Portrait of the Artist as a Painter and Writer
In his latest novel "Welcome to Paradise", Moroccan author and painter Mahi Binebine tells a dark tale of illegal aliens, waiting on the beach of Tanger to set sails for Europe. A portrait by Katrin Schneider
In his novel, the Moroccan writer and painter Mahi Binebine tells the story of a group of would-be illegal immigrants huddled on Tangier beach: six men from Mali, Algeria and Morocco, and one woman with her child. These people have given every penny they own to a nameless "human trafficker", and they are waiting for the signal to board the boat.
However diverse their reasons for leaving their homelands and families, they all share a single goal: to escape from a hopeless situation, by starting a new life in Europe. As they don't stand a chance of acquiring visas for the affluent part of the world, they've chosen the illegal path to what looks like freedom. For most of Binebine's protagonists, however, this journey will end in death.
Journey into death
No one knows exactly how many people attempt the dangerous illegal crossing of the Straits of Gibraltar each year, though their number probably runs into the hundreds of thousands. Conservative estimates suggest that hundreds of them perish in the attempt. Though most of these individuals will appear only as statistics, or in brief news reports of bodies washed up on the beaches of Spain, Mahi Binebine's novel gives them a human face - and a history.
Writing and painting
Mahi Binebine himself was able to enter to Europe legally, to study mathematics at the University of Paris at Jussieu. After graduating in 1985, he spent eight years working as a maths teacher. During this period, he began to take an intense interest in painting and literature; for (as he says) he had time enough to do so, and he was also inspired by the Parisian artistic circles in which he moved. Since 1987, his pictures have been shown in various exhibitions, and they can now be found in public and private collections throughout the world (including the permanent collection at the Guggenheim in New York).
From 1994 until 1999, Mahi Binebine lived in New York, before returning to Paris for another four years. In 2002, he went back to live in his home town of Marrakech. "After Le Pen gathered strength", he explains, "France was no longer a country I could live in".
In his pictures, Binebine works with intense, vivid, hauntingly luminous colours. Red and blue tones melt and merge, revealing the outlines of human figures, people in masks, and shadowy silhouettes of female forms. In his literary work, too, women play an important role: he portrays them as strong personalities, capable of asserting their will despite any obstacles the world may place in their path.
Tales of outcasts and failures
Mahi Binebine was born in 1959 and grew up in a house in Marrakech's Old Town. His childhood left a deep impression, and it practically forced his literary themes upon him. He tells of the characters who populated his childhood cosmos: the walking wounded, outcasts and failures – or "those left footsore by life", as he puts it.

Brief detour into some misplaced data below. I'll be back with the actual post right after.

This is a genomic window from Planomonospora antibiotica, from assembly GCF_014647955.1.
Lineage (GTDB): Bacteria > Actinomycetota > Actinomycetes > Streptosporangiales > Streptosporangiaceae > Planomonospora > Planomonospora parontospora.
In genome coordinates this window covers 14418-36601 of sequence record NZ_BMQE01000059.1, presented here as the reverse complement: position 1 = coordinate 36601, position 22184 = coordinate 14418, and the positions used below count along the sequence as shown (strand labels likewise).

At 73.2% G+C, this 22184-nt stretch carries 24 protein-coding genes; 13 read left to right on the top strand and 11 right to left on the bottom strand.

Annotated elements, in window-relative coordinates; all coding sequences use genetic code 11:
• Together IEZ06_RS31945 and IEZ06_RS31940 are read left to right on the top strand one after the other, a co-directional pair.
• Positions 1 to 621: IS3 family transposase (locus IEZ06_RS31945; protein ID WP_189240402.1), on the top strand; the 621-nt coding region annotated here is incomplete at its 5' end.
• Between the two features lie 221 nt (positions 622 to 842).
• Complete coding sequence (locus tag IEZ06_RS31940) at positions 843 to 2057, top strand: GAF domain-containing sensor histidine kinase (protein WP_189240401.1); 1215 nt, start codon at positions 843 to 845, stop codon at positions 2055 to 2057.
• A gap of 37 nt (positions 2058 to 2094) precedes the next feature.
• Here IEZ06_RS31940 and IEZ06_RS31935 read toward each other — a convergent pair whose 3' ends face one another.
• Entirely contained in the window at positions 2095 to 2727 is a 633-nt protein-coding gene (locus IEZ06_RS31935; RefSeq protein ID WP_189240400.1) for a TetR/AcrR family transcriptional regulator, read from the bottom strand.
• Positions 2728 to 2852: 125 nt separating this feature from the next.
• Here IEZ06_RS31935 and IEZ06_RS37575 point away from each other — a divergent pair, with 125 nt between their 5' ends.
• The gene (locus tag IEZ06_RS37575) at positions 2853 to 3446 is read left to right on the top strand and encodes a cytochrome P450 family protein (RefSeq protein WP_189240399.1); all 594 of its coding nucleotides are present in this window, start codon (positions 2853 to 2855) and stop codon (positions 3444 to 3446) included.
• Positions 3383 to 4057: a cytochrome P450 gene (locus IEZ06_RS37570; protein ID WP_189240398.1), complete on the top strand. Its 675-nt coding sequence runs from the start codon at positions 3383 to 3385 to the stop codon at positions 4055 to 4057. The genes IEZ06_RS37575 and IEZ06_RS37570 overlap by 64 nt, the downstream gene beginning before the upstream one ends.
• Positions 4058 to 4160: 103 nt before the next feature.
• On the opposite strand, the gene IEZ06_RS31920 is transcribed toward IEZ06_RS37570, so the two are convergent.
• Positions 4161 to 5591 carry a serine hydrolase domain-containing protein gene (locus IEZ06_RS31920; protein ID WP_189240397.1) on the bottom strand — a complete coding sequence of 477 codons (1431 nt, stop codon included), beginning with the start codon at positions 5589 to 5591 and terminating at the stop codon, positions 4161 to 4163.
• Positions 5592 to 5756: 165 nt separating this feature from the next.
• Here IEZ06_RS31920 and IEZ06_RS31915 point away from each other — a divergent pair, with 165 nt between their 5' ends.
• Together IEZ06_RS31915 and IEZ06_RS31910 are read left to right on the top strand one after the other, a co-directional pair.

In his first novel, "Der Schlaf der Sklavin" (The Sleep of a Slave), the first-person narrator recalls Dada, his family's black slave, and the role she had played in his childhood. On nights when he couldn't get to sleep, she had told him her story: she and her brother had been abducted by slave traders and sold into slavery in Morocco. She had never had any say in her own life; never had she had any control over what happened to her body.
Mahi Binebine's second novel, "Mamayas letzte Reise" (Mamaya's Last Journey), is a homage to the most formative figure in his childhood: his mother. Abandoned by her husband, she had brought up her seven children alone – and this in the patriarchal environment of the Medina in Marrakech. Binebine has created a portrait of an old woman preparing for death – and thinking of her son, who may or may not be still alive.
Here, the author is drawing on a grim episode from his own family history; for his brother Aziz was one of the young officers who had taken part in the failed military coup against King Hassan III in 1971. For 18 years, he was imprisoned in the desert camp of Tazmamart, under conditions of unimaginable and almost indescribable brutality. Of the 56 prisoners, only half survived; among them, Aziz Binebine.
Mahi Binebine's fellow writer Tahar Ben Jelloun took this story as the basis for his controversial novel, "Das Schweigen des Lichts" ("This Blinding Absence of Light"). For Mahi Binebine himself, the terrible fate of his brother would have been too painful a subject to serve as the raw material of literature, so it seemed wise to entrust the story to his friend.
In retrospect, Binebine now regards this as a mistake, even though he feels Tahar Ben Jelloun's novel turned out well; but the controversy aroused by the book led eventually to the collapse of the writers' friendship.
Mahi Binebine has now written five novels, which have been translated into various languages, and his sixth is due to come out in France next January. It is named after a colour he loves – "Terre d'ombre brûlée" (Burnt Umber) – and it tells the story of a painter who lives in Paris.
© Qantara.de 2003
Paintings by Mahi Binebine can be viewed on the website of Galerie Al Manar (Casablanca).
"Cannibales" was published in English as "Welcome to Paradise" (Granta Books, 2003; translation by Lulu Norman).